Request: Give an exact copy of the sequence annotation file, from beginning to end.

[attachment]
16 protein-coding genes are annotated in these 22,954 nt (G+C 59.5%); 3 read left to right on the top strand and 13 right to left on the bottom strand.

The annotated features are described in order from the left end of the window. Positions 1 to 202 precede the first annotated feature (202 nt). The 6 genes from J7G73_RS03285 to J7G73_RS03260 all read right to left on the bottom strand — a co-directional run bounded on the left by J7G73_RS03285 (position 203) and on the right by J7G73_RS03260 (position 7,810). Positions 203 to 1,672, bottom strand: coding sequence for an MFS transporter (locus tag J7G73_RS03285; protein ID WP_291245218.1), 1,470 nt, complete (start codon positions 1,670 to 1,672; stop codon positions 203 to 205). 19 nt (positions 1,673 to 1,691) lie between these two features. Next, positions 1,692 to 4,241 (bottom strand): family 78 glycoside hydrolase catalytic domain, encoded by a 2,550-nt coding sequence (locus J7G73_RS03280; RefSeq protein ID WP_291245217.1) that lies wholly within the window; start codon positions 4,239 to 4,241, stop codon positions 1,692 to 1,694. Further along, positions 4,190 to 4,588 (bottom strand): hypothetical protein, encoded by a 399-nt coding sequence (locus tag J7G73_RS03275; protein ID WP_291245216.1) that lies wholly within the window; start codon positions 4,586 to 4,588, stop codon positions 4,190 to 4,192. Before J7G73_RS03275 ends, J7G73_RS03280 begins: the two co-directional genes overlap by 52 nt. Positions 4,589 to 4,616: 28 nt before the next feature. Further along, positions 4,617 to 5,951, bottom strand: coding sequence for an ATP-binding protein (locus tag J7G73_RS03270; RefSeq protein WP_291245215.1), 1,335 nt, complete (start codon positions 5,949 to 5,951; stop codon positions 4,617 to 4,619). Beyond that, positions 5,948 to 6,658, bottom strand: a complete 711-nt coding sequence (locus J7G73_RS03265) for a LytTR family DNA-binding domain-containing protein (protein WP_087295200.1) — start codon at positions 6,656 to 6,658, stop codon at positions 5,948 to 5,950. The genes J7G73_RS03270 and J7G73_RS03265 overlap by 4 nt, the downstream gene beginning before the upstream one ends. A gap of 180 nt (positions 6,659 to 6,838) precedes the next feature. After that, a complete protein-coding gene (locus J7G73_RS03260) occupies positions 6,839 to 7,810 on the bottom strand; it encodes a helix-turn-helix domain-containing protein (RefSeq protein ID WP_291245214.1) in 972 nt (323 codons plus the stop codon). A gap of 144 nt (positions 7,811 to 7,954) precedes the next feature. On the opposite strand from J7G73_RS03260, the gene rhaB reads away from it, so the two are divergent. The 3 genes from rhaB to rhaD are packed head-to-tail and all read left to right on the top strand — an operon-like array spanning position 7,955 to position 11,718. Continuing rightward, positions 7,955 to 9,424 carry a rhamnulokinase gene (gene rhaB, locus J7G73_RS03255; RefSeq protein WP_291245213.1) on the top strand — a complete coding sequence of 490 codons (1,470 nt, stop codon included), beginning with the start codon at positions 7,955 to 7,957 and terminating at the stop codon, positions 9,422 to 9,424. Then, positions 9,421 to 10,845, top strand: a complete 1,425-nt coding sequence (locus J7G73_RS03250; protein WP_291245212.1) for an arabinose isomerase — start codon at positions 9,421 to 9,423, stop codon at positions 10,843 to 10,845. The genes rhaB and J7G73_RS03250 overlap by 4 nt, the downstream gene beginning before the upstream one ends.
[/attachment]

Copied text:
16 protein-coding genes are annotated in these 22,954 nt (G+C 59.5%); 3 read left to right on the top strand and 13 right to left on the bottom strand.

The annotated features are described in order from the left end of the window. Positions 1 to 202 precede the first annotated feature (202 nt). The 6 genes from J7G73_RS03285 to J7G73_RS03260 all read right to left on the bottom strand — a co-directional run bounded on the left by J7G73_RS03285 (position 203) and on the right by J7G73_RS03260 (position 7,810). Positions 203 to 1,672, bottom strand: coding sequence for an MFS transporter (locus tag J7G73_RS03285; protein ID WP_291245218.1), 1,470 nt, complete (start codon positions 1,670 to 1,672; stop codon positions 203 to 205). 19 nt (positions 1,673 to 1,691) lie between these two features. Next, positions 1,692 to 4,241 (bottom strand): family 78 glycoside hydrolase catalytic domain, encoded by a 2,550-nt coding sequence (locus J7G73_RS03280; RefSeq protein ID WP_291245217.1) that lies wholly within the window; start codon positions 4,239 to 4,241, stop codon positions 1,692 to 1,694. Further along, positions 4,190 to 4,588 (bottom strand): hypothetical protein, encoded by a 399-nt coding sequence (locus tag J7G73_RS03275; protein ID WP_291245216.1) that lies wholly within the window; start codon positions 4,586 to 4,588, stop codon positions 4,190 to 4,192. Before J7G73_RS03275 ends, J7G73_RS03280 begins: the two co-directional genes overlap by 52 nt. Positions 4,589 to 4,616: 28 nt before the next feature. Further along, positions 4,617 to 5,951, bottom strand: coding sequence for an ATP-binding protein (locus tag J7G73_RS03270; RefSeq protein WP_291245215.1), 1,335 nt, complete (start codon positions 5,949 to 5,951; stop codon positions 4,617 to 4,619). Beyond that, positions 5,948 to 6,658, bottom strand: a complete 711-nt coding sequence (locus J7G73_RS03265) for a LytTR family DNA-binding domain-containing protein (protein WP_087295200.1) — start codon at positions 6,656 to 6,658, stop codon at positions 5,948 to 5,950. The genes J7G73_RS03270 and J7G73_RS03265 overlap by 4 nt, the downstream gene beginning before the upstream one ends. A gap of 180 nt (positions 6,659 to 6,838) precedes the next feature. After that, a complete protein-coding gene (locus J7G73_RS03260) occupies positions 6,839 to 7,810 on the bottom strand; it encodes a helix-turn-helix domain-containing protein (RefSeq protein ID WP_291245214.1) in 972 nt (323 codons plus the stop codon). A gap of 144 nt (positions 7,811 to 7,954) precedes the next feature. On the opposite strand from J7G73_RS03260, the gene rhaB reads away from it, so the two are divergent. The 3 genes from rhaB to rhaD are packed head-to-tail and all read left to right on the top strand — an operon-like array spanning position 7,955 to position 11,718. Continuing rightward, positions 7,955 to 9,424 carry a rhamnulokinase gene (gene rhaB, locus J7G73_RS03255; RefSeq protein WP_291245213.1) on the top strand — a complete coding sequence of 490 codons (1,470 nt, stop codon included), beginning with the start codon at positions 7,955 to 7,957 and terminating at the stop codon, positions 9,422 to 9,424. Then, positions 9,421 to 10,845, top strand: a complete 1,425-nt coding sequence (locus J7G73_RS03250; protein WP_291245212.1) for an arabinose isomerase — start codon at positions 9,421 to 9,423, stop codon at positions 10,843 to 10,845. The genes rhaB and J7G73_RS03250 overlap by 4 nt, the downstream gene beginning before the upstream one ends.